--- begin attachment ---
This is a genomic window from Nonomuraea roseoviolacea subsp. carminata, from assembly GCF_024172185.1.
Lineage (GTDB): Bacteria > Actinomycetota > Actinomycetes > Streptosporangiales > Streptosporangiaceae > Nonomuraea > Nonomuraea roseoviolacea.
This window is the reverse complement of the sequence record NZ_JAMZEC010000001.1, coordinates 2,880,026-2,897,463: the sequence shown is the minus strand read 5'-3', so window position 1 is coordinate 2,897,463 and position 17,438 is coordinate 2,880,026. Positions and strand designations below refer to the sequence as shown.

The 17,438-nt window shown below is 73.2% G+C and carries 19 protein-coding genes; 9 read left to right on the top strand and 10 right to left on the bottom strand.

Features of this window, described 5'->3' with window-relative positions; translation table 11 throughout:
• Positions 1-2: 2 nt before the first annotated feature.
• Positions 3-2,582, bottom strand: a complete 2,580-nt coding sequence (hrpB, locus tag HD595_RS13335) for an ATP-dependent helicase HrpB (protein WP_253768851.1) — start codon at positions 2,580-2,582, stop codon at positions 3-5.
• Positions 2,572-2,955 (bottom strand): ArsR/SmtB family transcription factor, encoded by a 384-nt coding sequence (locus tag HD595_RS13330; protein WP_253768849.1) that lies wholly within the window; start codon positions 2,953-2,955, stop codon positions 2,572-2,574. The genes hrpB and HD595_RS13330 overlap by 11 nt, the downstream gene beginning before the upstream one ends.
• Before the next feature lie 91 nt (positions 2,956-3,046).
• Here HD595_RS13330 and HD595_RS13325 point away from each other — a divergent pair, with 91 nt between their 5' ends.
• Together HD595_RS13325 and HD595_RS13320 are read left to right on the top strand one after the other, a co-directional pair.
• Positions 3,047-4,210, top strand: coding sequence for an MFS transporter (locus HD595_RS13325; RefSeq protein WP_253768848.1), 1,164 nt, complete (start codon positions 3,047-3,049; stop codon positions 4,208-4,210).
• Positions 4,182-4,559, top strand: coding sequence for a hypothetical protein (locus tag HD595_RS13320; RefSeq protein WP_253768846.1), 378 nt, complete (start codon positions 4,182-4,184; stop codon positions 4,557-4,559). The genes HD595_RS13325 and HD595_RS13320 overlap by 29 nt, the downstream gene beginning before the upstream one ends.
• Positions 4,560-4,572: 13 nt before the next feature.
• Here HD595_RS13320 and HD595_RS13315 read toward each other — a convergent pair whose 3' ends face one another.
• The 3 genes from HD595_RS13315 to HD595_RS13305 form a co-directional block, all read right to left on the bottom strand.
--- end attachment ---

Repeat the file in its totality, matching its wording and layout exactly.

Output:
This is a genomic window from Nonomuraea roseoviolacea subsp. carminata, from assembly GCF_024172185.1.
Lineage (GTDB): Bacteria > Actinomycetota > Actinomycetes > Streptosporangiales > Streptosporangiaceae > Nonomuraea > Nonomuraea roseoviolacea.
This window is the reverse complement of the sequence record NZ_JAMZEC010000001.1, coordinates 2,880,026-2,897,463: the sequence shown is the minus strand read 5'-3', so window position 1 is coordinate 2,897,463 and position 17,438 is coordinate 2,880,026. Positions and strand designations below refer to the sequence as shown.

The 17,438-nt window shown below is 73.2% G+C and carries 19 protein-coding genes; 9 read left to right on the top strand and 10 right to left on the bottom strand.

Features of this window, described 5'->3' with window-relative positions; translation table 11 throughout:
• Positions 1-2: 2 nt before the first annotated feature.
• Positions 3-2,582, bottom strand: a complete 2,580-nt coding sequence (hrpB, locus tag HD595_RS13335) for an ATP-dependent helicase HrpB (protein WP_253768851.1) — start codon at positions 2,580-2,582, stop codon at positions 3-5.
• Positions 2,572-2,955 (bottom strand): ArsR/SmtB family transcription factor, encoded by a 384-nt coding sequence (locus tag HD595_RS13330; protein WP_253768849.1) that lies wholly within the window; start codon positions 2,953-2,955, stop codon positions 2,572-2,574. The genes hrpB and HD595_RS13330 overlap by 11 nt, the downstream gene beginning before the upstream one ends.
• Before the next feature lie 91 nt (positions 2,956-3,046).
• Here HD595_RS13330 and HD595_RS13325 point away from each other — a divergent pair, with 91 nt between their 5' ends.
• Together HD595_RS13325 and HD595_RS13320 are read left to right on the top strand one after the other, a co-directional pair.
• Positions 3,047-4,210, top strand: coding sequence for an MFS transporter (locus HD595_RS13325; RefSeq protein WP_253768848.1), 1,164 nt, complete (start codon positions 3,047-3,049; stop codon positions 4,208-4,210).
• Positions 4,182-4,559, top strand: coding sequence for a hypothetical protein (locus tag HD595_RS13320; RefSeq protein WP_253768846.1), 378 nt, complete (start codon positions 4,182-4,184; stop codon positions 4,557-4,559). The genes HD595_RS13325 and HD595_RS13320 overlap by 29 nt, the downstream gene beginning before the upstream one ends.
• Positions 4,560-4,572: 13 nt before the next feature.
• Here HD595_RS13320 and HD595_RS13315 read toward each other — a convergent pair whose 3' ends face one another.
• The 3 genes from HD595_RS13315 to HD595_RS13305 form a co-directional block, all read right to left on the bottom strand.